Bitesize Health Hack #8

You are invited to…

VEG OUT

A lot of health advice out there is all about what to eliminate from your diet and lifestyle.  But at Eat Sleep Play Repeat, we’re all about nourishing yourself with MORE of the good stuff.  And today’s hack is ALL about that.

It also promises to slow down aging1, improve bowel movements, boost immunity²  and increase satiety, which leads to that all-time favourite... weight loss!3  In addition, this hack lowers your risk for chronic diseases like cardiovascular disease, cancer and diabetes4 and improves eyesight11.  How’s that for a sweet bunch of benefits!

homemade vegetables in the hands of men. harvest. selective focus. summer.

THE HACK

EAT 5 cups

of veggies

a day

Spring appetizer with raw vegetables and green pea hummus

The Challenges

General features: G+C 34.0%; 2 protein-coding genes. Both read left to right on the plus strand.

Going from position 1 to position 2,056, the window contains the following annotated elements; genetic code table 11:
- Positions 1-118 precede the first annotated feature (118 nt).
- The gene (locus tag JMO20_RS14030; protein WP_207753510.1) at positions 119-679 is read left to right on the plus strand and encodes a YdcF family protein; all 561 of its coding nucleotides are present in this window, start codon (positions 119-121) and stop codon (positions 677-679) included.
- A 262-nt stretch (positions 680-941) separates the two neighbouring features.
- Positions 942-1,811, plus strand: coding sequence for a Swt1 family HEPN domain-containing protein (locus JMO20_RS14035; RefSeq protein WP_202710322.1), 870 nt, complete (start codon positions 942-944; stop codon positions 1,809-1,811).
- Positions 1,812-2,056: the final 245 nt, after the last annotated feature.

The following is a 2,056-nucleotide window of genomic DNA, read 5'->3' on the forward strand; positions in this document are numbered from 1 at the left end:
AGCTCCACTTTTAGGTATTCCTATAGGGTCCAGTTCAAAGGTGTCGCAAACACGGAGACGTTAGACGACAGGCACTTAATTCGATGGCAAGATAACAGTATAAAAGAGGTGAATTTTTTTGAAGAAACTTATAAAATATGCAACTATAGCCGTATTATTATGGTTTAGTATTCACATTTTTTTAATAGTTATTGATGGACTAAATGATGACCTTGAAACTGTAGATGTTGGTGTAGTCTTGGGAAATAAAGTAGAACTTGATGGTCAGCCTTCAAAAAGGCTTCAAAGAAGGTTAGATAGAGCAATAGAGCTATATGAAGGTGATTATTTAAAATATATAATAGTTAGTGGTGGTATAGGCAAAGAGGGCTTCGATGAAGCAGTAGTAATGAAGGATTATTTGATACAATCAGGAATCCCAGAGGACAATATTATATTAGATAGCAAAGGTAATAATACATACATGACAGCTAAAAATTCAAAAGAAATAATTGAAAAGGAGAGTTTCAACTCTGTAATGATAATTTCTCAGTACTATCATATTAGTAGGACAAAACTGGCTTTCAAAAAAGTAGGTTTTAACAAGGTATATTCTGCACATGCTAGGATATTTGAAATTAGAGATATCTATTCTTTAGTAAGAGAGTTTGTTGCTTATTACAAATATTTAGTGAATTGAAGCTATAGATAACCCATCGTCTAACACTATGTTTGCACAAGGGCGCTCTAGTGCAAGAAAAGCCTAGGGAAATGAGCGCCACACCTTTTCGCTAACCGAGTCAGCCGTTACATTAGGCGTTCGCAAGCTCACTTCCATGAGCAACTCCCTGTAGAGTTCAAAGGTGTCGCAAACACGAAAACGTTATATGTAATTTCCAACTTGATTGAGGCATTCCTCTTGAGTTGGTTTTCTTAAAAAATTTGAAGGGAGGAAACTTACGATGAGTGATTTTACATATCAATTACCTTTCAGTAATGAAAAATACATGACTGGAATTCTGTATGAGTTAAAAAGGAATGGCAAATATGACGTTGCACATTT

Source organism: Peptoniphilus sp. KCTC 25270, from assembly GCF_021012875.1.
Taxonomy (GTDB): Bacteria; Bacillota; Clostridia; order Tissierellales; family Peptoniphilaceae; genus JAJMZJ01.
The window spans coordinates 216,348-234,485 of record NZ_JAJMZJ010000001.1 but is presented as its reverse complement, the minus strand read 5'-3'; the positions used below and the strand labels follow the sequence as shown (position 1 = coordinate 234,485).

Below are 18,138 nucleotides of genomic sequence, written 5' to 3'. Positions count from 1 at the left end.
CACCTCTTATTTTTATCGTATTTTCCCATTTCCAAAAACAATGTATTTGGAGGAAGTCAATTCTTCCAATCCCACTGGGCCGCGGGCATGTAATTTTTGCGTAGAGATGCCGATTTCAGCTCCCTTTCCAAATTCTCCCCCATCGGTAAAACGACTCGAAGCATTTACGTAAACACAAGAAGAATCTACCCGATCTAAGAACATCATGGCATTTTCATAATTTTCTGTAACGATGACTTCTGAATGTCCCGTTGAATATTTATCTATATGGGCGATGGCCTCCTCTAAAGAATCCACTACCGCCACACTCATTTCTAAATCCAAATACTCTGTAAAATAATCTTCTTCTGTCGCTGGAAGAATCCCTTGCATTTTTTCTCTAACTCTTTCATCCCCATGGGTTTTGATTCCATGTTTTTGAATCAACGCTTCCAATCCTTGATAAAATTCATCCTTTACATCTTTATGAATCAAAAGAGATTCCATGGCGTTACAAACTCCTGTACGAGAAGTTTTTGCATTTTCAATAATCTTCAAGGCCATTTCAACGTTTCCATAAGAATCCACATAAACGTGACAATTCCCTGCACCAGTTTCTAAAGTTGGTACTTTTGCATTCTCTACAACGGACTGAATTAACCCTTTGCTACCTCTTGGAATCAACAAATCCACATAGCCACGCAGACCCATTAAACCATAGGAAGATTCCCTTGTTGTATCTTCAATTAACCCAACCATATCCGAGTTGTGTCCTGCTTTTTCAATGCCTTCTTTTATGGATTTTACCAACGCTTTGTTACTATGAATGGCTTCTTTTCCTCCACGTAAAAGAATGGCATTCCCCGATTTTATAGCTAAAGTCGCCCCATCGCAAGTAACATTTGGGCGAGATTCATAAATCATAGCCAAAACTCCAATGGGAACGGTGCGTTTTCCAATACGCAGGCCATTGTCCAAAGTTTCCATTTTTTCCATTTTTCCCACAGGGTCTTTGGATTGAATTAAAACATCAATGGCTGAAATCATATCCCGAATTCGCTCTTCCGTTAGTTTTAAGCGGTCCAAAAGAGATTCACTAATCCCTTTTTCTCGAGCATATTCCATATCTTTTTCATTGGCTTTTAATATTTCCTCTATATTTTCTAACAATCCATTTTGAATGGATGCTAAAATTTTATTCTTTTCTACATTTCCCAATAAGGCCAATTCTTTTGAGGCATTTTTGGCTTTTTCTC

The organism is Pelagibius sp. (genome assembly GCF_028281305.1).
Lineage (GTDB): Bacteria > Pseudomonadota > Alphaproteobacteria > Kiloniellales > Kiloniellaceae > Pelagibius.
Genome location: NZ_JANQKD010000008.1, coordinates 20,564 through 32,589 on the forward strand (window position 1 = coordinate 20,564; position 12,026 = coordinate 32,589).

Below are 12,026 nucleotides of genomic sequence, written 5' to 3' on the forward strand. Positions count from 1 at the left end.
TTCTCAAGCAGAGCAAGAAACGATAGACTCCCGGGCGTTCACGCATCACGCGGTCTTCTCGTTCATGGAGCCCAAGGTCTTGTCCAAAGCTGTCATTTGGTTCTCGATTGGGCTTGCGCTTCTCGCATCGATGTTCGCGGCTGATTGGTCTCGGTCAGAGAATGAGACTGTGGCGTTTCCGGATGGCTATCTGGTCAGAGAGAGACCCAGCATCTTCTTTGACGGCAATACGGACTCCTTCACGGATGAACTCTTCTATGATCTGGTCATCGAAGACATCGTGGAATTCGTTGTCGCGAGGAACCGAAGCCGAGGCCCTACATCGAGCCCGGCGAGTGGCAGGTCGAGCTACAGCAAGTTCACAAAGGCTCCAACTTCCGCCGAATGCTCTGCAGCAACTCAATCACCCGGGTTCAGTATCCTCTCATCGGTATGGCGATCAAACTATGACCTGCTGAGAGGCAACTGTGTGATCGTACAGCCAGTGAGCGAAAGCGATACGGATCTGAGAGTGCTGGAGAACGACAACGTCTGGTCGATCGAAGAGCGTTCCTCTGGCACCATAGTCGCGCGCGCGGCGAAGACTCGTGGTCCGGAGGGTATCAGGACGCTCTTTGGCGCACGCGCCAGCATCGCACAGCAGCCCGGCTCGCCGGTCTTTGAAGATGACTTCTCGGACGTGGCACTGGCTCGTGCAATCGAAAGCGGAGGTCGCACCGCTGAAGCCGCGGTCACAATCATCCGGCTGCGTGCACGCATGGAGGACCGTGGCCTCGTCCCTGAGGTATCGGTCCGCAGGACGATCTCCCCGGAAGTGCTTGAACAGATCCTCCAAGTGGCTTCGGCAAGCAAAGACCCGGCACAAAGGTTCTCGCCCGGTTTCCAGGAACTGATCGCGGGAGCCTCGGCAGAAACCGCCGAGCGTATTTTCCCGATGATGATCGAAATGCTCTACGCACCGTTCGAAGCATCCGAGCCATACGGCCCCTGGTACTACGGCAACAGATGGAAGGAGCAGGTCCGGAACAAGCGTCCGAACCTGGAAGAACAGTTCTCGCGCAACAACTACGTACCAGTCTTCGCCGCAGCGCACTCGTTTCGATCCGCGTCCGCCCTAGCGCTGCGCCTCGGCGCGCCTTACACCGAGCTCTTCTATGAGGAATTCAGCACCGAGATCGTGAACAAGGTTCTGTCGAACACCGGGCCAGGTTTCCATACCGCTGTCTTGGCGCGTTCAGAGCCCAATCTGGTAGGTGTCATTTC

"How can I get in 5 cups a day?!?" would be the first challenge for most of us.  But start off slow… nobody is asking you to hit 5 cups today… build up to that over time.  Notice where you are now, so that you can purposefully build on that.

The next challenge is that veggies just don't seem that appealing for those of us raised on grayish, boiled veggies and “eat your greens”.  But you can open up a whole new world of nourishing deliciousness, by making more positive associations around these little nuggets of nutrients.  Try out new recipes, get creative (roast sweet potato, lime and chilli anyone?) and use lots of herbs and spices.  Don’t just boil the same old same old – you can lightly steam, saute or fry, eat raw, or throw into a one-pot dish, where you’ll still get any goodness that steeps out of the veggies.